Sunday, January 16, 2011

Gallery Rage

You've probably guessed from my tone in previous blog posts that I find visiting major galleries tiresome, a waste of time. The last time I visited the National Gallery, I left down hearted when I should have been up-lifted. The gallery was  noisy and crowded, with the type of people I spend my time avoiding. I spent 15 miserable minutes being elbowed and pushed, before I left.

Major exhibitions are so heavily marketed to the general public that they are ruined for art lovers. I suppose it's a good day out for some. A day in London, visit a gallery, have lunch, visit the gallery shop, buy fridge magnets, look at some paintings. It's terrible state of affairs and it cheapens the experience of viewing something beautiful.

When I left the National the last time, I vowed never to return, unlesss it was by private invitation when the gallery was closed to the public (fat chance). I found the experience apalling and thought it couldn't any worse. But I was wrong, it is worse!

The Gauguin exhibition at the Tate, which ended this week saw record numbers of visitors. Crowds flocked to the artist's first major British exhibition in 50 years. But large numbers left disappointed and angered by the scrum around every painting. Parents with baby buggies, groups of schoolchildren, art students, middle-aged art lovers and hundreds of day trippers all competed for elbow room. Many of them left the building in a state of what one prominent art critic called "gallery rage".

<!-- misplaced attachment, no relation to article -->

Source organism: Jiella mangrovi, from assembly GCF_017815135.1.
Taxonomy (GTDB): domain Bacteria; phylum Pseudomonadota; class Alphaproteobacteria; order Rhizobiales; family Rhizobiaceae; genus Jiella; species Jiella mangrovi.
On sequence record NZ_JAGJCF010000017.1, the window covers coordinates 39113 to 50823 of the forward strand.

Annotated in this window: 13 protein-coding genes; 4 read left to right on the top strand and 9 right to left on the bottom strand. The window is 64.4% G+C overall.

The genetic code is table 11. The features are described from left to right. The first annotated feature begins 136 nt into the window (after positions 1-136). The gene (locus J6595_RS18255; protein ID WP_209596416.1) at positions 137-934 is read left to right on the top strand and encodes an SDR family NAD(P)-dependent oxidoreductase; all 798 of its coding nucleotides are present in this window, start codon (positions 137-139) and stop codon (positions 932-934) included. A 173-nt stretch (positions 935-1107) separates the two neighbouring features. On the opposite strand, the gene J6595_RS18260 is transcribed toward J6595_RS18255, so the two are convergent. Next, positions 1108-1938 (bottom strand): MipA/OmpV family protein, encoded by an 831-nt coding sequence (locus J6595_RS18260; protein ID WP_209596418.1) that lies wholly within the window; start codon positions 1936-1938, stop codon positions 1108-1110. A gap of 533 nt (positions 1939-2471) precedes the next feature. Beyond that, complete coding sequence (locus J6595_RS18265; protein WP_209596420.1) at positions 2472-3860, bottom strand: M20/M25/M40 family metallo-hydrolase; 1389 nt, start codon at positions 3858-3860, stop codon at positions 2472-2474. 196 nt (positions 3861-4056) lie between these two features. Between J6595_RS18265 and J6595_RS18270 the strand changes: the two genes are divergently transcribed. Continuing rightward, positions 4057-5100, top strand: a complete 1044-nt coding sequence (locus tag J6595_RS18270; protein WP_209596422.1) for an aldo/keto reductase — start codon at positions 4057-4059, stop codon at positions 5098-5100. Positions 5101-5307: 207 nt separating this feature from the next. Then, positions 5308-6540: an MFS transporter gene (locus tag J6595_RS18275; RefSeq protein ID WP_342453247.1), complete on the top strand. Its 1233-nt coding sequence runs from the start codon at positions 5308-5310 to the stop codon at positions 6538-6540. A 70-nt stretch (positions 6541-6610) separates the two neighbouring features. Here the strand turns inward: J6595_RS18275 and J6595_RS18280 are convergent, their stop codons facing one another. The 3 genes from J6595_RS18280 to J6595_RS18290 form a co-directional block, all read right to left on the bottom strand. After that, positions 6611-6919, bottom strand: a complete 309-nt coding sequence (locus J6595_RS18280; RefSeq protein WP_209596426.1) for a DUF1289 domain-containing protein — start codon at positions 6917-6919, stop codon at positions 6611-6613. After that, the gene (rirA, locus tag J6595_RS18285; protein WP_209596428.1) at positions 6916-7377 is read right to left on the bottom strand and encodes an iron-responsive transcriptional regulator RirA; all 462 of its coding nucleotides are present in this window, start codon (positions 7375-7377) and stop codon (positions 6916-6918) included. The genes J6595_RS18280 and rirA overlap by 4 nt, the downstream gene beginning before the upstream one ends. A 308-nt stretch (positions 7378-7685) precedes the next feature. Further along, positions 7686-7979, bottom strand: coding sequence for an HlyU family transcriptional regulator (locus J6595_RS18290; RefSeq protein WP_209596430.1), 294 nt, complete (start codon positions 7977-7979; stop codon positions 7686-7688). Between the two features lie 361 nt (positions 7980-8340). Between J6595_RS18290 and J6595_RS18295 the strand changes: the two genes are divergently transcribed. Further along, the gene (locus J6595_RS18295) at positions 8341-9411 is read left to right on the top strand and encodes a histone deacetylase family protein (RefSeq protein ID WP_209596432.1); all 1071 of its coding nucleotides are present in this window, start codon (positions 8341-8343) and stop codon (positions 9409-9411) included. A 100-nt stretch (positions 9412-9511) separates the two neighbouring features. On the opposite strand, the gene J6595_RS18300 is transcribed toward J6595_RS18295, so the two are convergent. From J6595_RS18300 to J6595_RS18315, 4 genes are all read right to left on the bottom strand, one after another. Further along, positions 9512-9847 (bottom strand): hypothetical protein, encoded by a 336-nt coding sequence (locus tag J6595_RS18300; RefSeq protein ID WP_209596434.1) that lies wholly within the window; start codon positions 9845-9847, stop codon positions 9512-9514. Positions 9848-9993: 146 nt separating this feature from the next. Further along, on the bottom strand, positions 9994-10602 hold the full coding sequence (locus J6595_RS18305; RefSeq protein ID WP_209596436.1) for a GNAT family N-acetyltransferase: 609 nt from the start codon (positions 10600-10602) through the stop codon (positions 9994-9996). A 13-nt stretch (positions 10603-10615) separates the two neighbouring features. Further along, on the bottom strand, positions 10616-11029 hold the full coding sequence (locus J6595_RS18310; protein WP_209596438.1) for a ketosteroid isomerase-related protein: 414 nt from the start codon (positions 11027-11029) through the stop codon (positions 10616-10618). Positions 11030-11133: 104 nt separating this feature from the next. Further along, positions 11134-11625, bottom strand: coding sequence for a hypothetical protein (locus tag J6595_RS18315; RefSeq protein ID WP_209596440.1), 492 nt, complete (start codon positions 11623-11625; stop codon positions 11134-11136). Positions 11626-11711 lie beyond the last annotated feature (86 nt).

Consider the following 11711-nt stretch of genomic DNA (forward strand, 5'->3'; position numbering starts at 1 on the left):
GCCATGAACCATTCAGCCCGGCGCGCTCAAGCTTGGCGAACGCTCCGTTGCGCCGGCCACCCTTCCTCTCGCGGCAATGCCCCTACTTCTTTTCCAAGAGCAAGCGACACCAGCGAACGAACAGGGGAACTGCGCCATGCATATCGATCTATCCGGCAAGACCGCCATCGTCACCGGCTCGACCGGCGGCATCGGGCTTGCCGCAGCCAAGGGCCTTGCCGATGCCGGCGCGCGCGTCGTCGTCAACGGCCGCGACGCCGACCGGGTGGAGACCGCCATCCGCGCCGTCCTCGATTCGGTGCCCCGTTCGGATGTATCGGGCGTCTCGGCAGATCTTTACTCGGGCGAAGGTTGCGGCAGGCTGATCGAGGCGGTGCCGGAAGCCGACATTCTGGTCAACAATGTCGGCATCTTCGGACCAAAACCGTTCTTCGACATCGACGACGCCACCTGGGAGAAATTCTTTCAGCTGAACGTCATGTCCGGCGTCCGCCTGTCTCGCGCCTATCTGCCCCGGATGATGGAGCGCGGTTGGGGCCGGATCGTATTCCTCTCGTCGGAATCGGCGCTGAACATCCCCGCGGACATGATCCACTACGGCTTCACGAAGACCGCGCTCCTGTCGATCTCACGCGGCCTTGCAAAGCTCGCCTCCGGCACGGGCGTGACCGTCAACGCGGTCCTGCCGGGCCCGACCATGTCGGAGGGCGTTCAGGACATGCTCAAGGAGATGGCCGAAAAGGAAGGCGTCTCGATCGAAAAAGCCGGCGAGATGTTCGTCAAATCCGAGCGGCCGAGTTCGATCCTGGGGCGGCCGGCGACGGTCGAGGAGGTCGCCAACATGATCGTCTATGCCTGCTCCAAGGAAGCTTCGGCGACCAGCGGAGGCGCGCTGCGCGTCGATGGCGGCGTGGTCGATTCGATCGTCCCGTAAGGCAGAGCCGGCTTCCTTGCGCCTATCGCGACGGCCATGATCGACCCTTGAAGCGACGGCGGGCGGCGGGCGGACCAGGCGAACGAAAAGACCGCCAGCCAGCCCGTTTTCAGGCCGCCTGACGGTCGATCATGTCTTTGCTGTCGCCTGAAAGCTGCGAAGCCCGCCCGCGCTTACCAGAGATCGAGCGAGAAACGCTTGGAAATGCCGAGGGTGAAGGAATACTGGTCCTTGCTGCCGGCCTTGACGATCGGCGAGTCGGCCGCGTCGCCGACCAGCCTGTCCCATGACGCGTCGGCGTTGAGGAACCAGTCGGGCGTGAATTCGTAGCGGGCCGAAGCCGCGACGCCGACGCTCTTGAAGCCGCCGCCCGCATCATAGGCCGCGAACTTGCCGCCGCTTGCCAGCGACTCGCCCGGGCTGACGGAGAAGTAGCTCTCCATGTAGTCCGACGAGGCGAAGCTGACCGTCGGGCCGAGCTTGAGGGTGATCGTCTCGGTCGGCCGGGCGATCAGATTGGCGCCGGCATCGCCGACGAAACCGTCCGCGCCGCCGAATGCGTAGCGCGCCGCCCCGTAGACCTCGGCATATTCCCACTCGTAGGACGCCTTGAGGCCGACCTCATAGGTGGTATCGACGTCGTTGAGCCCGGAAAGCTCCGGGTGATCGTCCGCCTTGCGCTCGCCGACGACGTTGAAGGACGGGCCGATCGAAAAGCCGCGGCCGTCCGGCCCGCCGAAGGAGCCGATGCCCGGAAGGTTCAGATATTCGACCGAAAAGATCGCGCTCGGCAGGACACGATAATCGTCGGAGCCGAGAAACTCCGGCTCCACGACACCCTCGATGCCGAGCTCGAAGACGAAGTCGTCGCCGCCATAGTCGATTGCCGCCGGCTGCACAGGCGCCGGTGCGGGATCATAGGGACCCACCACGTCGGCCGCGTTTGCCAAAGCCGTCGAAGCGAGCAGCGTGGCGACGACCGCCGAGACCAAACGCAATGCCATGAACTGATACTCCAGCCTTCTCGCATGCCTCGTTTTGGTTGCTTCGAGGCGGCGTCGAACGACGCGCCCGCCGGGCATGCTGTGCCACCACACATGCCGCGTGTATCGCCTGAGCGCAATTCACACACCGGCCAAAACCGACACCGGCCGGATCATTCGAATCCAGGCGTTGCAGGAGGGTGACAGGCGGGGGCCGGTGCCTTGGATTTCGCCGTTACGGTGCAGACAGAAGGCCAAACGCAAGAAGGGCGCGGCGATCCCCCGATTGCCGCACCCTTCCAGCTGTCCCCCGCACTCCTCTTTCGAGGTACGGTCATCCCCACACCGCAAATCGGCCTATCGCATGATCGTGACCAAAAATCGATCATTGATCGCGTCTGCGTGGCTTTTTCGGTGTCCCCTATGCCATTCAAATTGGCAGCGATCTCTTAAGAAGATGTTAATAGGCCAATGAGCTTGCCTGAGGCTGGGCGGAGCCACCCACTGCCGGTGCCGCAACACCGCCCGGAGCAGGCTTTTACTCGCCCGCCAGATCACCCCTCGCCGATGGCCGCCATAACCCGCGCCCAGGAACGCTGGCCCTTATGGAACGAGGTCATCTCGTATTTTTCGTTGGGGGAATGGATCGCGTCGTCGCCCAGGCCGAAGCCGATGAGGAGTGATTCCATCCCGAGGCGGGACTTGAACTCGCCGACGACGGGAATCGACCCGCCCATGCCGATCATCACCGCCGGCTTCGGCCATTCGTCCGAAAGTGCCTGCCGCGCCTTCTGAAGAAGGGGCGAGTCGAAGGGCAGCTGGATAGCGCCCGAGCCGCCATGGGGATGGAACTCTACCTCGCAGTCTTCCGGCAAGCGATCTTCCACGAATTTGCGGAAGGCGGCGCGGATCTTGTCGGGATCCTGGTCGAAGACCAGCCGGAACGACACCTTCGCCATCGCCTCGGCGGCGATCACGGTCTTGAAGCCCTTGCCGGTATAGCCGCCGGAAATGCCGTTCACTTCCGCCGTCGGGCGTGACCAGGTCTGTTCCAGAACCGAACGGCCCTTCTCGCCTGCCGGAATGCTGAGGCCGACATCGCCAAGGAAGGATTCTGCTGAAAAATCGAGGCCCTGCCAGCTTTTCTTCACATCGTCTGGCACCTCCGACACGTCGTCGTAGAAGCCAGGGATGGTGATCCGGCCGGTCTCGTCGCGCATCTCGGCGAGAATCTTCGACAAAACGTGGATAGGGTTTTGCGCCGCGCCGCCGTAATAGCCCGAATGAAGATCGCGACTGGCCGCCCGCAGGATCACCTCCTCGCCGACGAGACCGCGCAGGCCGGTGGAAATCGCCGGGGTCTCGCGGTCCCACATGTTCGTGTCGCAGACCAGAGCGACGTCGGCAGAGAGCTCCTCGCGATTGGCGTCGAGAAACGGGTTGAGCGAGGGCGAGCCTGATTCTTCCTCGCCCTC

One report said:
"The crowding in front of the paintings on display was so bad, according to angry art fans and critics, that they have vowed never to go to such a big show again. A fraught debate is now expected in the art world over the need for different forms of crowd control for Britain's major art shows."

Crowd control! Ha ha.


  1. I have never suffered gallery rage Tim, it's probably because I dont visit them enough, in fact the last time I visited the national gallery (about six years ago) it was a very pleasent experience. I do however suffer from other sorts of rage such as road rage (where are all those people going anyway), supermarket rage, and I have even been known to have bouts of Angling rage, ( havn't those people got anything better to do than spoil my fishing), the question I think we should ask ourselves is are we really suffering rage or just becoming grumpy old men. stay young my friend.

  2. That's a tough issue. On the one hand I'm glad that more people are aware of and have access to art. On the other hand, the viewing of art requires a certain amount of mental space so one can absorb it and hear what their own thoughts are saying about it. I admit it! I would prefer to have an entire museum or gallery to myself! And I've often had that pleasure, or nearly so, in less famous venues.

    The most recent experience I had with a major exhibition was last month in San Francisco where the de Young Museum was the only place in North America where paintings from Paris' Musee d'Orsay were being displayed. It was very crowded, but the museum did allow only a certain number of people inside the exhibit at any one time (if 5 visitors exited, then 5 were allowed to enter), and once you exited you couldn't return.

    Having experienced the raging crowds at LACMA in the 90's when the Van Gogh exhibit was there, I had a feeling what could be in store at the de Young. So, I used the rest room, made sure I was fed and hydrated, and gave myself a pep talk on patience. It's like preparing for a hike! It took me over 3 hours, and should have taken only one. At the same time, there were others who breezed through in 20 minutes.

    I don't know what the answer is, but there must be one. Art viewing in a mosh pit can't continue. I grumbled inwardly a few times at the de Young as there were some clueless visitors milling around. But I also ended up gleaning one very special experience with a piece of art at that exhibition. And that will always be with me.



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